“I’ll pay off the balance on my credit card and move on.”
Bank of America
When applying for a credit card, the only way to truly get a handle on balance transfer and annual fees, introductory and regular APRs, and the ins and outs of reward programs is to wade through pages of fine print—and even then, it’s sometimes impossible to figure out what to expect.
“If you’re a restaurant and you can’t charge for the soda, you’re going to charge more for the burger … Over time, it will all be repriced into the business.”
Some Bank of America customers in Georgia must decide just how badly they enjoy getting monthly account statements in the mail—because the fee for this basic service has gone from $0 to $8.95 a month.
When Bank of America eliminated announced it was eliminating debit card overdraft fees, many observers were puzzled. Why would BoA give up such a big money-making scheme entirely, rather than simply tweak it to fall into line with new regulations regarding overdraft protection and fees, like most other banks are doing? And, more …
Holy moly! Thanks to restrictions put into place in 2009 and 2010 that limit how and when fees can be assessed on debit and credit card accounts, banks are expecting to collect $5 billion less in fees this year. For consumers, this should mean money in the bank—and what do you know, the money is actually yours, not the banks’.
In this competition, no one wants to be a #1 seed or a Cinderella story, or to be included in the first place. It’s a March Madness tournament in which the competitors stand out for their abilities to make customers mad.
Thus far in an online survey, AT&T, Best Buy, and Bank of America seem to be the early leaders.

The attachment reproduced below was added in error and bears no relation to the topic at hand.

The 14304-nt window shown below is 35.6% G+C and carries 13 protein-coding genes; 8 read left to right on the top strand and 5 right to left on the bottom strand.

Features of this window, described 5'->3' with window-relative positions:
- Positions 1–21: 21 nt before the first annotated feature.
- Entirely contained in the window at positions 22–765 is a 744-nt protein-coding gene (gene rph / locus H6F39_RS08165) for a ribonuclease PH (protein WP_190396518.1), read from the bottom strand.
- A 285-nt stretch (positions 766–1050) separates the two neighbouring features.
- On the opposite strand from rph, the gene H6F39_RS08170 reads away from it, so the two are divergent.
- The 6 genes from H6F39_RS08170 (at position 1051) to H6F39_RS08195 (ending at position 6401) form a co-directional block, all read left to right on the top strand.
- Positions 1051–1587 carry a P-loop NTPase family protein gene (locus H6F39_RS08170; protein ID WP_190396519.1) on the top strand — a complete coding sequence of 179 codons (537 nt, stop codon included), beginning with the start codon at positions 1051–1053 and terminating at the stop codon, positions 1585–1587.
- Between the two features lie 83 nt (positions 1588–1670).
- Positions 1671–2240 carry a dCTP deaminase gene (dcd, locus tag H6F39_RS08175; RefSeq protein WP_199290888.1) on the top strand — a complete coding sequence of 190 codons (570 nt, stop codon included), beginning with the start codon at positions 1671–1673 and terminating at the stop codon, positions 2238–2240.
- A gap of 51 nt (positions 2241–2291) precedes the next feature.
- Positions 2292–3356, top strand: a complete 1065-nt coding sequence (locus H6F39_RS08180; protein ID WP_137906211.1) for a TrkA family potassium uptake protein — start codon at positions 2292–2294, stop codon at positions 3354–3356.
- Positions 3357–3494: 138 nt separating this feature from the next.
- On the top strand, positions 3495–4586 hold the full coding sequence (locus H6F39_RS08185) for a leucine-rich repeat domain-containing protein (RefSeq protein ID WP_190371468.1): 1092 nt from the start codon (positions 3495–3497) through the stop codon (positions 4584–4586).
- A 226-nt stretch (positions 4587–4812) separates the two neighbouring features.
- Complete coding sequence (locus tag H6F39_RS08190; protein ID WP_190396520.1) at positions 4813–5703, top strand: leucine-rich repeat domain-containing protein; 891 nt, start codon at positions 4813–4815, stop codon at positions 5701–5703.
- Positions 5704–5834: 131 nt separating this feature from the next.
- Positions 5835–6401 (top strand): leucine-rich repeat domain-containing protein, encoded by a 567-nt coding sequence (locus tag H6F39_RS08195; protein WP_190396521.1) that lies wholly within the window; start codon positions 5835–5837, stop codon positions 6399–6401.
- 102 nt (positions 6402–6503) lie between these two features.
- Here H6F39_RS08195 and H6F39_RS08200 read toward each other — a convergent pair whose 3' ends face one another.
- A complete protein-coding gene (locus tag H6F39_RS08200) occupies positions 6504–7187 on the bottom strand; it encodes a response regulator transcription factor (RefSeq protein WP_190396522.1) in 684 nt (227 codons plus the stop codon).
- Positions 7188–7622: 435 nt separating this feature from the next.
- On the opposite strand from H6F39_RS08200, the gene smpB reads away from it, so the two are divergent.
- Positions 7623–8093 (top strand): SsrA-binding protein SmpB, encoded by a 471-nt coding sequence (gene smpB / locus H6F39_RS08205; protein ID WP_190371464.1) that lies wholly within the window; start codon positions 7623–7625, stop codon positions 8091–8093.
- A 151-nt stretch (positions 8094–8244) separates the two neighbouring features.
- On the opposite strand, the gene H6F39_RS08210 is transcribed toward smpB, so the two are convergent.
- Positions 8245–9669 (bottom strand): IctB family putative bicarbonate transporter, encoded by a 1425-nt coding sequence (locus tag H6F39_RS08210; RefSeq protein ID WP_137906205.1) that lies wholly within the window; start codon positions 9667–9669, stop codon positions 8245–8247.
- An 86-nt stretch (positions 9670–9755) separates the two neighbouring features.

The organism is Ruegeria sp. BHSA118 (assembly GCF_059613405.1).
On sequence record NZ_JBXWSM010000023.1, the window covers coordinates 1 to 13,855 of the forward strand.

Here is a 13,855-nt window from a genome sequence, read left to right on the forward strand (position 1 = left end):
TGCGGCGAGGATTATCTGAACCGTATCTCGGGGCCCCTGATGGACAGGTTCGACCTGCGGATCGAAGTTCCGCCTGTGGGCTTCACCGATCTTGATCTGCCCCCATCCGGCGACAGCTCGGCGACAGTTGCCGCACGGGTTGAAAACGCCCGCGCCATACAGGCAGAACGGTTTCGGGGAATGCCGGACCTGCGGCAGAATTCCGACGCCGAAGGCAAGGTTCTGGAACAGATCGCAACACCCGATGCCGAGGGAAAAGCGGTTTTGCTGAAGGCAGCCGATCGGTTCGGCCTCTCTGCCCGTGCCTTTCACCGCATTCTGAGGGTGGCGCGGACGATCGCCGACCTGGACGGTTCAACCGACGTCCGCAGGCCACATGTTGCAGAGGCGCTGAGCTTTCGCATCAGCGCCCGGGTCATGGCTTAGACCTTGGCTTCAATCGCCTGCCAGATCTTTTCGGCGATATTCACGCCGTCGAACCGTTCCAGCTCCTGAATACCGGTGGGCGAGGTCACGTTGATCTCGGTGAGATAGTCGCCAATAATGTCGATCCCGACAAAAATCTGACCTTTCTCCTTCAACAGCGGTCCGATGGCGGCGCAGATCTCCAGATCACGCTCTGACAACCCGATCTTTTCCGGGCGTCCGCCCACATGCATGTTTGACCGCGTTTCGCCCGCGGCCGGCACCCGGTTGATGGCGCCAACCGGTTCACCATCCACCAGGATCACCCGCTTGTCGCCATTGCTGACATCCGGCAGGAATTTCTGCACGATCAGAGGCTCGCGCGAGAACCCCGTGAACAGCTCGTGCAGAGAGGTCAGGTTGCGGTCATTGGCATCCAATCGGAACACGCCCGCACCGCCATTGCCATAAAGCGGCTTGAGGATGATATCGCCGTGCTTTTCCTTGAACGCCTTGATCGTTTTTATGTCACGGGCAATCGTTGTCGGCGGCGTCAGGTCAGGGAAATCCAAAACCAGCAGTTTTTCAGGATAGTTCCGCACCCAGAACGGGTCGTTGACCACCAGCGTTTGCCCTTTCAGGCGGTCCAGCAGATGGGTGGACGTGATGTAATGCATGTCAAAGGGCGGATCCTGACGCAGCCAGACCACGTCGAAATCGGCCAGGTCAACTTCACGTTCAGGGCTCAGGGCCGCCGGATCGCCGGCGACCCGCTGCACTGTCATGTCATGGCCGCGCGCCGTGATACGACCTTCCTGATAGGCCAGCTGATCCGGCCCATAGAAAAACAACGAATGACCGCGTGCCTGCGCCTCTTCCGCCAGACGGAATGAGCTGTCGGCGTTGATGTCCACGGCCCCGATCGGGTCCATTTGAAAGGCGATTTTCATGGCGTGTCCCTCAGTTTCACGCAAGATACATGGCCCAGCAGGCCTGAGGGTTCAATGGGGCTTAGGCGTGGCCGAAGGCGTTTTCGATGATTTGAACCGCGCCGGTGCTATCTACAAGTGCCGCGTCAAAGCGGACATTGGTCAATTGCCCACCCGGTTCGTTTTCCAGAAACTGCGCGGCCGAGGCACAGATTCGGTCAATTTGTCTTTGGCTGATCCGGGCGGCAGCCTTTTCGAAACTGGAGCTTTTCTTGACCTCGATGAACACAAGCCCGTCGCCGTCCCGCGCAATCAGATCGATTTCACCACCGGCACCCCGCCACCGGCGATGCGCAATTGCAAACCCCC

Last week, the bank made news by eliminating debit card overdraft fees. That’s not quite correct, though: Bank of America has basically eliminated debit card overdrafts entirely. Starting this summer, when you try to use your debit card but don’t have enough money in your account to cover the bill, your card will be rejected. (Right now, …
Banks are giving cash bonuses of $100, even $200 to people who open checking accounts. New credit cards come with policies that will waive or refund interest to customers in certain situations. Why are we the beneficiaries of such generosity? Mostly, because for banks, offering a helping hand—or at least appearing to do so—is good …
Banks have grown accustomed to reaping in big bucks off of overdraft fees—$35 or so assessed each time a customer uses a debit card when there’s not enough money in the account to cover the tab. This year, banks are expected to take in more than $38 billion (!) in such fees.
You’d think that a credit card customer who pays his or her bill on time is a good customer. But these customers don’t make the banks and credit card companies money—at least not enough of it.